Headquartered in New York City with offices in all major financial centers around the world, Goldman employs more than 36,500 people.
Prestige, generous compensation and the opportunity to work with smart, talented colleagues are among Goldman Sachs’ most frequently cited strengths. The firm was also the first on Wall Street to enact quality-of-life measures designed to improve the work-life balance of its junior staff.
Goldman employees are encouraged to work flexibly and collaboratively with one another, with everyone considered a contributor, not just an employee. A strong commitment to leadership extends firm wide, with responsibility and the ability to seek out great opportunity considered to be prerequisites for employment. Within the industry, Goldman Sachs has a reputation for being more collaborative than many other Wall Street firms.
Despite this focus on teamwork, the environment is still extremely competitive. Employees undergo an annual 360-degree appraisal, with the bottom 10 percent getting cut. Success at Goldman requires developing company advocates.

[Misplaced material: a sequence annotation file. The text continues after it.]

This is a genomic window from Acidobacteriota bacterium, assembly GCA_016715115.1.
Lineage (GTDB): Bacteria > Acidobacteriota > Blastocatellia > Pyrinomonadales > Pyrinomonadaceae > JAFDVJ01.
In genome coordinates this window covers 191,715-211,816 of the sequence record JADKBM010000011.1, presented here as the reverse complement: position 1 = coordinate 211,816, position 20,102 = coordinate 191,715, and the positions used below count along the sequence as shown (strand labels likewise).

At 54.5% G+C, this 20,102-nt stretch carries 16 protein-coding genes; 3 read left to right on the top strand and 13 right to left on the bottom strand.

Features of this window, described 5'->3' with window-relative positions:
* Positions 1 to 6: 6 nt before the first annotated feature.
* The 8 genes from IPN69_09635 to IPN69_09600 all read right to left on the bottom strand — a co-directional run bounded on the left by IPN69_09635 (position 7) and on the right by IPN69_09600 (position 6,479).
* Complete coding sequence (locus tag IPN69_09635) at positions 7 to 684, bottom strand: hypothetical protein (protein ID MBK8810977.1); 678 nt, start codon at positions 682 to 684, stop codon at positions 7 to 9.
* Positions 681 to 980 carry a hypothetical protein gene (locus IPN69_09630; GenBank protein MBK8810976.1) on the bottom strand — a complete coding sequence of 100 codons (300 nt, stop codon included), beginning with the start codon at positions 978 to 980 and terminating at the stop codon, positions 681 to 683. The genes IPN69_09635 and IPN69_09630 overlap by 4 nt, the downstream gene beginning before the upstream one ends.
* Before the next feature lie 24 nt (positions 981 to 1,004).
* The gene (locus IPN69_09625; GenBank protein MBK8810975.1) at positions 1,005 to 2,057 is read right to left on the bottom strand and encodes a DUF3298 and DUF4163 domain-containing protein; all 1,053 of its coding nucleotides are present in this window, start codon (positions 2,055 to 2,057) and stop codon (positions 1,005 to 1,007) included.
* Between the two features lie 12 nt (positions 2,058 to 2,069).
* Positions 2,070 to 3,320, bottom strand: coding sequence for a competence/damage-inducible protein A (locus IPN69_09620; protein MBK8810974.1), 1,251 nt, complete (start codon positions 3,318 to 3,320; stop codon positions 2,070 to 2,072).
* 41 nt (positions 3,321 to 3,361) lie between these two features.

Hours, especially for junior staff, can be very long. In an industry known for all-nighters and 100-hour work weeks, striking a work-life balance can seem impossible. The firm made headlines last summer when, in a bid to help improve working conditions, it issued a decree to its incoming crop of summer associates that they should be out of the office between the hours of 12 and 7 a.m. and should not report to work on Saturdays. A quality-of-life task force was also created, according to multiple news reports.
But even in advance of these shifts, reviews on sites like Glassdoor and Quora are overwhelmingly positive despite the grueling hours. Extremely smart, talented co-workers, generous perks and rewarding pay are among the oft-cited pros of working at Goldman.
Of course, contesting views exist about the culture. In an opinion piece published in the New York Times in 2012, a departing executive director who had worked at Goldman for a dozen years and recruited candidates through the interview process, chose this very public forum to share his concerns about what he considered to be the erosion of a company culture previously hallmarked by integrity. Too often, Goldman employees were more focused on making money than doing right by their clients, he argued, a situation that ultimately led him to part ways from the firm.